On appeal, the Government has not demonstrated how the phone call hindered the law enforcement investigation in any way. At most, the Government describes Morales-Sanchez's attempt as successful because someone did, in fact, report the vehicle as stolen. The fact that someone complied with Morales-Sanchez's request, however, is irrelevant, as it does not appear that the phone call had any actual effect on the investigation. We thus hold that the district court erred by applying USSG § 3C1.1's two-level enhancement for obstruction of justice against Morales-Sanchez.2
B. Harmless Error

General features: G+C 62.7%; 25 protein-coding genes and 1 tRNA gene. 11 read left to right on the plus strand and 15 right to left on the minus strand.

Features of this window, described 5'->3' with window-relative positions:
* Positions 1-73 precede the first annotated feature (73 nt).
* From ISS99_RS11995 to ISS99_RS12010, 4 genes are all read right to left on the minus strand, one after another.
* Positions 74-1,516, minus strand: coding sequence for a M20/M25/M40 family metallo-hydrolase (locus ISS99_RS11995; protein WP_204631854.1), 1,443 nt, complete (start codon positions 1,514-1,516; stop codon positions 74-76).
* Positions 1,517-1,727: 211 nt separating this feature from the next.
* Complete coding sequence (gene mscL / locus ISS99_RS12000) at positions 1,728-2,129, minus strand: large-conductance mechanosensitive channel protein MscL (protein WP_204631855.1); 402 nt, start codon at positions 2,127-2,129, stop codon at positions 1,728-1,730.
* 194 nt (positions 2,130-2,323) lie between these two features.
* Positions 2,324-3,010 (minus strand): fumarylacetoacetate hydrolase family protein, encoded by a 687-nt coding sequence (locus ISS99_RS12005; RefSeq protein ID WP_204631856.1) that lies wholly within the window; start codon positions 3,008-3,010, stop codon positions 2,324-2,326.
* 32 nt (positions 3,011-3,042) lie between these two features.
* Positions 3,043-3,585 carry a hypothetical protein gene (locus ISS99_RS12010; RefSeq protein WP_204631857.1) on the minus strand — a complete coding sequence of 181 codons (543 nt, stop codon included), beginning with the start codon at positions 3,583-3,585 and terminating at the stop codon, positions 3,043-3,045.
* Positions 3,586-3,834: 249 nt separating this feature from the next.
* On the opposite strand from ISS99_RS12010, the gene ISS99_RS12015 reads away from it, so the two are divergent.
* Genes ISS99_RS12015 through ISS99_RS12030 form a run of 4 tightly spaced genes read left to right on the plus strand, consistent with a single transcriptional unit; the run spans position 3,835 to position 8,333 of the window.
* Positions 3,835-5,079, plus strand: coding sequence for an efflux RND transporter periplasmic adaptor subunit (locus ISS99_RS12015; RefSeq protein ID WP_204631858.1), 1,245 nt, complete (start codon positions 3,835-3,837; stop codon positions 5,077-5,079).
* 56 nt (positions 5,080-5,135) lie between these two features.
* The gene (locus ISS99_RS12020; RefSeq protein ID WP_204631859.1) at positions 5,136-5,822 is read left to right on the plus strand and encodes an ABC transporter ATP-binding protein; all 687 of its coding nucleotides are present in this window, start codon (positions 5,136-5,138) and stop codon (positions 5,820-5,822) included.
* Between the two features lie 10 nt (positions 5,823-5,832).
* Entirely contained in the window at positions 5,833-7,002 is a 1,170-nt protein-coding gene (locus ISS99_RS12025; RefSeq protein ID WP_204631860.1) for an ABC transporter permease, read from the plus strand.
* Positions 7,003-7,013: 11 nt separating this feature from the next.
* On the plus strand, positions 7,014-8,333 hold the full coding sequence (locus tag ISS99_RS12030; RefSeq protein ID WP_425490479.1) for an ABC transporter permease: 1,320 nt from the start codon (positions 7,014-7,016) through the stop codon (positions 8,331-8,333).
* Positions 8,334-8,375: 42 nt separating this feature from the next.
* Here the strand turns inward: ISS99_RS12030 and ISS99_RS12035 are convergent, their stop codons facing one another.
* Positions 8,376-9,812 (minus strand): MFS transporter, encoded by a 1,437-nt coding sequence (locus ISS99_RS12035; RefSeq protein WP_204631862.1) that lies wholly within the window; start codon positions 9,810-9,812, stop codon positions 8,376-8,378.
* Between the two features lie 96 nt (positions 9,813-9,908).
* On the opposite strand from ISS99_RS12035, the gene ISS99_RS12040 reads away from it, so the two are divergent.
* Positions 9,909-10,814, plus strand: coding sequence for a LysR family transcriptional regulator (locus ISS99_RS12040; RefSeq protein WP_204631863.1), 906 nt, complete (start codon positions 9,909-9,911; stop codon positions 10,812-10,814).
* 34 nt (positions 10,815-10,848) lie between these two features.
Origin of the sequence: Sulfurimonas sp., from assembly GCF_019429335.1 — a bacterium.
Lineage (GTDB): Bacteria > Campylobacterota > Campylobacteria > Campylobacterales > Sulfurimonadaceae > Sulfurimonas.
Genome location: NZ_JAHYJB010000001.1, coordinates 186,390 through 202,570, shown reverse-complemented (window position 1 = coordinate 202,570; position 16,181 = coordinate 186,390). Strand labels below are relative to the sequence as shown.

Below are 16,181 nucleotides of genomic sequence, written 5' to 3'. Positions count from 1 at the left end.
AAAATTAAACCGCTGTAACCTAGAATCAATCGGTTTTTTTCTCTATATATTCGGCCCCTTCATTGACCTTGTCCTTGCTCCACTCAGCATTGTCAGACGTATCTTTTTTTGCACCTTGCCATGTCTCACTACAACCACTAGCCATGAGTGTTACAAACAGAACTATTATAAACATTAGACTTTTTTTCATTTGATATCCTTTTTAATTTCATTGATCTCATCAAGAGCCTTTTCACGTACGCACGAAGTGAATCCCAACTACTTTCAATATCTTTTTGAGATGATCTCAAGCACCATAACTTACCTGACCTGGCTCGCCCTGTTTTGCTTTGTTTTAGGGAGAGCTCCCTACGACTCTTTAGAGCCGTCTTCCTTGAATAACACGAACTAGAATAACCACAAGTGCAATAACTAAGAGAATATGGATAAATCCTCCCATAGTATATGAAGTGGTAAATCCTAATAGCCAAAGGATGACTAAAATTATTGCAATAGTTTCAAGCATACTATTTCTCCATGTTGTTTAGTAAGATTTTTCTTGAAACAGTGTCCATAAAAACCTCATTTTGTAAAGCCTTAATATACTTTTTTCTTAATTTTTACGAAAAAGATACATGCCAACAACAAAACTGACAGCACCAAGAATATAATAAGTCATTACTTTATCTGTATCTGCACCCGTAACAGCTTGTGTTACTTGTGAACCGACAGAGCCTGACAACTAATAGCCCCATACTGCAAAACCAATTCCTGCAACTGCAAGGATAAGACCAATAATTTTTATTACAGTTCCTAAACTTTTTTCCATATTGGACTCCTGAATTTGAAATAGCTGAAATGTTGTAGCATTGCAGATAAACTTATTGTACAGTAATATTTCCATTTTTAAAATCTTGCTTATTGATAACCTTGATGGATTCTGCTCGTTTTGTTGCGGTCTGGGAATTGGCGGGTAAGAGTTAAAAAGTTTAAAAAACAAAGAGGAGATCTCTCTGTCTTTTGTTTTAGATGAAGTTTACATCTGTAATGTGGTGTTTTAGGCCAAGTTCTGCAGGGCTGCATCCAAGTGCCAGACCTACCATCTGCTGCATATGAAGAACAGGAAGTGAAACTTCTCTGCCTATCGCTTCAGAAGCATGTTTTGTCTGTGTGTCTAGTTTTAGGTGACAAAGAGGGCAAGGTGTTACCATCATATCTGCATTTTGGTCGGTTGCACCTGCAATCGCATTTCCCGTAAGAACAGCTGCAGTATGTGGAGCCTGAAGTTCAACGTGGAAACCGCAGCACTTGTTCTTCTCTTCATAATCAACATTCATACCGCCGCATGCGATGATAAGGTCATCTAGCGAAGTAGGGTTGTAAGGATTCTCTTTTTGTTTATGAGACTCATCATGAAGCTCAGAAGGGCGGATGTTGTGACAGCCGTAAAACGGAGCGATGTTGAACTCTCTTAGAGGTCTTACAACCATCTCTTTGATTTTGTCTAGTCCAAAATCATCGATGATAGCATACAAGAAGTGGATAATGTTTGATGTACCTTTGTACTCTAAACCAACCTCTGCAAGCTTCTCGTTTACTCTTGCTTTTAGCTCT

In the alternative, the Government argues that if the district court erred, the error was harmless because the sentence Morales-Sanchez received falls within the range the Guidelines would have suggested but for the error, and because the district court considered the factors enumerated in 18 U.S.C. § 3553 and found that the sentence it imposed was appropriate. Although Morales-Sanchez's current sentence (sixty-six months) falls within the range contemplated by the Guidelines without the erroneous obstruction of justice enhancement (fifty-two to sixty-nine months), we have held that “the crux of the harmless-error inquiry is whether the district court would have imposed the same sentence, not whether the district court could have imposed the same sentence.” United States v. Delgado-Martinez, 564 F.3d 750, 753 (5th Cir.2009) (citing United States v. Huskey, 137 F.3d 283, 289-90 (5th Cir.1998)). In order to render a sentencing error harmless when the sentence imposed falls within both the erroneously calculated range and the correct range, “[t]he proponent of the sentence ‘must point to evidence in the record that will convince us that the district court had a particular sentence in mind and would have imposed it, notwithstanding the error made in arriving at the defendant's guideline range.’ ” Id. (quoting Huskey, 137 F.3d at 289).